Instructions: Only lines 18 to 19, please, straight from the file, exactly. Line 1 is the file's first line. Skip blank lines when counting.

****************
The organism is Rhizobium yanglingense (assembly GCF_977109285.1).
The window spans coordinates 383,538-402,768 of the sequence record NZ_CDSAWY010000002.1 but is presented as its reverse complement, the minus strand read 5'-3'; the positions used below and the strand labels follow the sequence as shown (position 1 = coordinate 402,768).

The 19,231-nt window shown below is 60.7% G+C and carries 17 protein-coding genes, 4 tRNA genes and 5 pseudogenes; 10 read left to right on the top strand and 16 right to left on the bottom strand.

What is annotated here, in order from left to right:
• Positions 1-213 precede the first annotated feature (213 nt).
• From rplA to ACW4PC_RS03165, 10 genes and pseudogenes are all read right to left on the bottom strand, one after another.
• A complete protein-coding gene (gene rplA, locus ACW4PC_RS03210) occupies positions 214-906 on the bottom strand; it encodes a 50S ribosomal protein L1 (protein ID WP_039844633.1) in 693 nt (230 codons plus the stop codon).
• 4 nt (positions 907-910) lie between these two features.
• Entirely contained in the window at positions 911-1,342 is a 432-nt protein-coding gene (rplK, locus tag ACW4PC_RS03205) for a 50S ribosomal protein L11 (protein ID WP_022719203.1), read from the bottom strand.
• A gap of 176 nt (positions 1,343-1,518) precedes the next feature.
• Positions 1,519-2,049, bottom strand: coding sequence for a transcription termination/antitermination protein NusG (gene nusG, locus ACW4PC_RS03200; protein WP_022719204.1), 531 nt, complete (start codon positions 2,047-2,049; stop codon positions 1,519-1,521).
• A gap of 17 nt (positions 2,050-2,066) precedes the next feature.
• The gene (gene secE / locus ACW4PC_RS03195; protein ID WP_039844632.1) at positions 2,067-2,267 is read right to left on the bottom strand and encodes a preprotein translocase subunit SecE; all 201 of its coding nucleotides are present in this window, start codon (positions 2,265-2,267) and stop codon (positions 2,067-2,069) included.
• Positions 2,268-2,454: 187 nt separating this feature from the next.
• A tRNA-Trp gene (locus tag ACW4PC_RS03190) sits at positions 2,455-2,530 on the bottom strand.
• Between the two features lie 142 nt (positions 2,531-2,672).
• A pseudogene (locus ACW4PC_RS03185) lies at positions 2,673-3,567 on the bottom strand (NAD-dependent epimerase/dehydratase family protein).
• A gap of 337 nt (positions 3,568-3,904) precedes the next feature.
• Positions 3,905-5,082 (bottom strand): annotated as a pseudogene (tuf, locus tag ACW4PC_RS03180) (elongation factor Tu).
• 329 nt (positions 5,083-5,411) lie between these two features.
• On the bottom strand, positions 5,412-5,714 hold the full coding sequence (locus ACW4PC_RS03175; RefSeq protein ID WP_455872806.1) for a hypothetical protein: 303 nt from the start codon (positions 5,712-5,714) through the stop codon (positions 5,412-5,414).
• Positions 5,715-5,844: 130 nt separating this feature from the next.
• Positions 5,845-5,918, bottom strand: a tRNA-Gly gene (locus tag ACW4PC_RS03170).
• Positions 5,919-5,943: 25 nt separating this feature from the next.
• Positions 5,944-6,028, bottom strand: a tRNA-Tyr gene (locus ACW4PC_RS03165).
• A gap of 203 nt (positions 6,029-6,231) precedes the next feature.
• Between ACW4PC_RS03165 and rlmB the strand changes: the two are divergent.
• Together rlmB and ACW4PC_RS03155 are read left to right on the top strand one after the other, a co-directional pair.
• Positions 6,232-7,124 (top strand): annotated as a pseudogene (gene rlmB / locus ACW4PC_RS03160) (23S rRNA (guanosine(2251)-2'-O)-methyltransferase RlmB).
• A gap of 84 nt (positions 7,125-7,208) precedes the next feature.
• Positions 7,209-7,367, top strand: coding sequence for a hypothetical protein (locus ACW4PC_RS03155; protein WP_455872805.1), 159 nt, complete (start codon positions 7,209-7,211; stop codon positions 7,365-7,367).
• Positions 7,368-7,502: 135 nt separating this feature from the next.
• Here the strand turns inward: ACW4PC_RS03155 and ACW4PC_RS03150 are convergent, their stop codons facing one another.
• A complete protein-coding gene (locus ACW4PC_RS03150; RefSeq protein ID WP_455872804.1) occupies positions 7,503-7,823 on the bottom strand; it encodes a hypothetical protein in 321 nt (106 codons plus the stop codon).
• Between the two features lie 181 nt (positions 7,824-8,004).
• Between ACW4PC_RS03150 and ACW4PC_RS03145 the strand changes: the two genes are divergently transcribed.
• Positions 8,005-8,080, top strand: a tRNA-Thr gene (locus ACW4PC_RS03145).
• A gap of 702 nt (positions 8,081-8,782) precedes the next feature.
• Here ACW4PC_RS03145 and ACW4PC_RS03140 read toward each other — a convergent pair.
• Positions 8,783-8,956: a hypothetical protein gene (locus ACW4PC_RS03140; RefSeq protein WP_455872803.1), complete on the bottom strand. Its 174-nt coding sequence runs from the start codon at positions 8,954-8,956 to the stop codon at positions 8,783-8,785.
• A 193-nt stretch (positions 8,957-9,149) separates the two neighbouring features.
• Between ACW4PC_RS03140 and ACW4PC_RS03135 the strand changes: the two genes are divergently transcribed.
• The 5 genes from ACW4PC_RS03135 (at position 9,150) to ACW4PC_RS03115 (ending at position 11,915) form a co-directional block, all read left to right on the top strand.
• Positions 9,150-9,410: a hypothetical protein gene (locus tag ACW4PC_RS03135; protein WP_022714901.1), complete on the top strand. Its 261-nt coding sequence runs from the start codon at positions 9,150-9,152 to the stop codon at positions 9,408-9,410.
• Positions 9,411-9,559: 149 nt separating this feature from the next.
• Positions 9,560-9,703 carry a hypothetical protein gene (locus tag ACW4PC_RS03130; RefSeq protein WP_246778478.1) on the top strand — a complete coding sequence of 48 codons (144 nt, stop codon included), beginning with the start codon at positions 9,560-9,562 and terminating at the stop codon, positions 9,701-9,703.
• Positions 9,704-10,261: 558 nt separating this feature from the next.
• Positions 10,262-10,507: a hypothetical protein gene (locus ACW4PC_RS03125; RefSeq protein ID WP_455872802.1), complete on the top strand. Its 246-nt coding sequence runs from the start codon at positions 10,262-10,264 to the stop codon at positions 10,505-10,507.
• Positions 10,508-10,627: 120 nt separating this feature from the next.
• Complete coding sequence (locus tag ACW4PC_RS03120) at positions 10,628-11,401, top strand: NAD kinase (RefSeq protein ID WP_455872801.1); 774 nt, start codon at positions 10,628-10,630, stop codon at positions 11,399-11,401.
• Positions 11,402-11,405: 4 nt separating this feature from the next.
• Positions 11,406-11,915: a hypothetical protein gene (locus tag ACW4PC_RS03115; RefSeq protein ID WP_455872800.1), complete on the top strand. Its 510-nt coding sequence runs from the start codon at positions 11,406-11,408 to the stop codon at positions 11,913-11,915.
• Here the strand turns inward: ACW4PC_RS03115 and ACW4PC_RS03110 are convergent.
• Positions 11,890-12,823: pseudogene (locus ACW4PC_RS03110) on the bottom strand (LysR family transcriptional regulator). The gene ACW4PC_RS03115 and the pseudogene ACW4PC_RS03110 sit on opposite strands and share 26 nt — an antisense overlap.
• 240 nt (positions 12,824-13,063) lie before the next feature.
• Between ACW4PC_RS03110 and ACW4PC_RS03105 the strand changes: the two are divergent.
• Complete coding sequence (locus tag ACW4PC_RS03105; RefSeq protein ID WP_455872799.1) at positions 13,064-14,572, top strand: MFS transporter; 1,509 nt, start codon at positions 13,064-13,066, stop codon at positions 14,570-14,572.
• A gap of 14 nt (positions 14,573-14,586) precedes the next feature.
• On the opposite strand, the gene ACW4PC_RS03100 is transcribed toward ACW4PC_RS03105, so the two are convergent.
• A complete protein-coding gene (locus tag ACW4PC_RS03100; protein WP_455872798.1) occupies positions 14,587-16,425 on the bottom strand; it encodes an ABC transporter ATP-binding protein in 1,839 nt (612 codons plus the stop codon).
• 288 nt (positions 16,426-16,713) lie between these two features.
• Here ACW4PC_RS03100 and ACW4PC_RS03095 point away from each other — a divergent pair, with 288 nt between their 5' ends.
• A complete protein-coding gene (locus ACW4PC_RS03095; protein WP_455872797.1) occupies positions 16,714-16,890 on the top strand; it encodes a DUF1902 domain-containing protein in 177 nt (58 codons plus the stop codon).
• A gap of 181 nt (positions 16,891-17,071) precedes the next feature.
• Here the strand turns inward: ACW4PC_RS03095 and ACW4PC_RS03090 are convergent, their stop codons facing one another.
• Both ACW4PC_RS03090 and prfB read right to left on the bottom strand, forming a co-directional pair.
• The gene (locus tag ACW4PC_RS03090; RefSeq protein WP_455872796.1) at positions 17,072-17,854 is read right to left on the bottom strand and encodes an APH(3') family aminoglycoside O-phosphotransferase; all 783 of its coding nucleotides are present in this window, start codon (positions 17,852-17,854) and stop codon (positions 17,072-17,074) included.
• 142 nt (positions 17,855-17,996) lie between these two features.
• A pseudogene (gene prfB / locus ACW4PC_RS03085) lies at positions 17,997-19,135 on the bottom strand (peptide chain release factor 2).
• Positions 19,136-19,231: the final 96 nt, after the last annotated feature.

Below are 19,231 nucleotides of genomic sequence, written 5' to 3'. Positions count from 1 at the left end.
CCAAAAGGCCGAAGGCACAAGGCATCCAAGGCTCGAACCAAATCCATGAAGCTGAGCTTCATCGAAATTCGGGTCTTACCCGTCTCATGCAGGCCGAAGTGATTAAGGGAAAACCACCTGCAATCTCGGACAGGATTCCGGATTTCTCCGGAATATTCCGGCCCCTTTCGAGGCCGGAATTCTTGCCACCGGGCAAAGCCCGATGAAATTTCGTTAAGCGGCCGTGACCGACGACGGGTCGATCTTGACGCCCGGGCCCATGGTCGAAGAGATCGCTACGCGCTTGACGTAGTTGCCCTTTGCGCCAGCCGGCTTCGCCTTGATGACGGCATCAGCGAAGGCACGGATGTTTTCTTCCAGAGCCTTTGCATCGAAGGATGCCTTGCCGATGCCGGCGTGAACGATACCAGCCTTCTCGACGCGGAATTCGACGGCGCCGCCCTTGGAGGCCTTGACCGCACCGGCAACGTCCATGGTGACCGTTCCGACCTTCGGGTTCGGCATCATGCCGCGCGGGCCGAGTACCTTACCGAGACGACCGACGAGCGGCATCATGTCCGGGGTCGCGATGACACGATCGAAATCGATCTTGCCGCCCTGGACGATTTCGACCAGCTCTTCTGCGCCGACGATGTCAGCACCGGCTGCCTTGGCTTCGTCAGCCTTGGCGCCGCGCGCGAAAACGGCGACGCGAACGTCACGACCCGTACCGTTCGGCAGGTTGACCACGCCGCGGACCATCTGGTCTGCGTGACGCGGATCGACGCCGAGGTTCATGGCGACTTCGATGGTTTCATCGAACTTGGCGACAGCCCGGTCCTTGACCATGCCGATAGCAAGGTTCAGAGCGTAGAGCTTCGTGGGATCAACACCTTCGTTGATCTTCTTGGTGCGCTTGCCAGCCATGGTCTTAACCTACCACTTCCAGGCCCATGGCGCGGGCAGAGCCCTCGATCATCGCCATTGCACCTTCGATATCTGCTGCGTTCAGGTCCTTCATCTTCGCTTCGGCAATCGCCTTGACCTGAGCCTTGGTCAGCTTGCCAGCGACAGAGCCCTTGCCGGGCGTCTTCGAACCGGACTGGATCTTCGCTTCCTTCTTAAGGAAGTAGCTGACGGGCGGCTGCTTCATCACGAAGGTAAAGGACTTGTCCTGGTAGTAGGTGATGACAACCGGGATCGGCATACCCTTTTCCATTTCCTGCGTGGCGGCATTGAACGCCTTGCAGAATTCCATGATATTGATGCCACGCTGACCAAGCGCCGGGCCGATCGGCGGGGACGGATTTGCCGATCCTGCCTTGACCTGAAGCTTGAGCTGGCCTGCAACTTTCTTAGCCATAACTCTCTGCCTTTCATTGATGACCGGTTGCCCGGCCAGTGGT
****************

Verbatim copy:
• A gap of 337 nt (positions 3,568-3,904) precedes the next feature.
• Positions 3,905-5,082 (bottom strand): annotated as a pseudogene (tuf, locus tag ACW4PC_RS03180) (elongation factor Tu).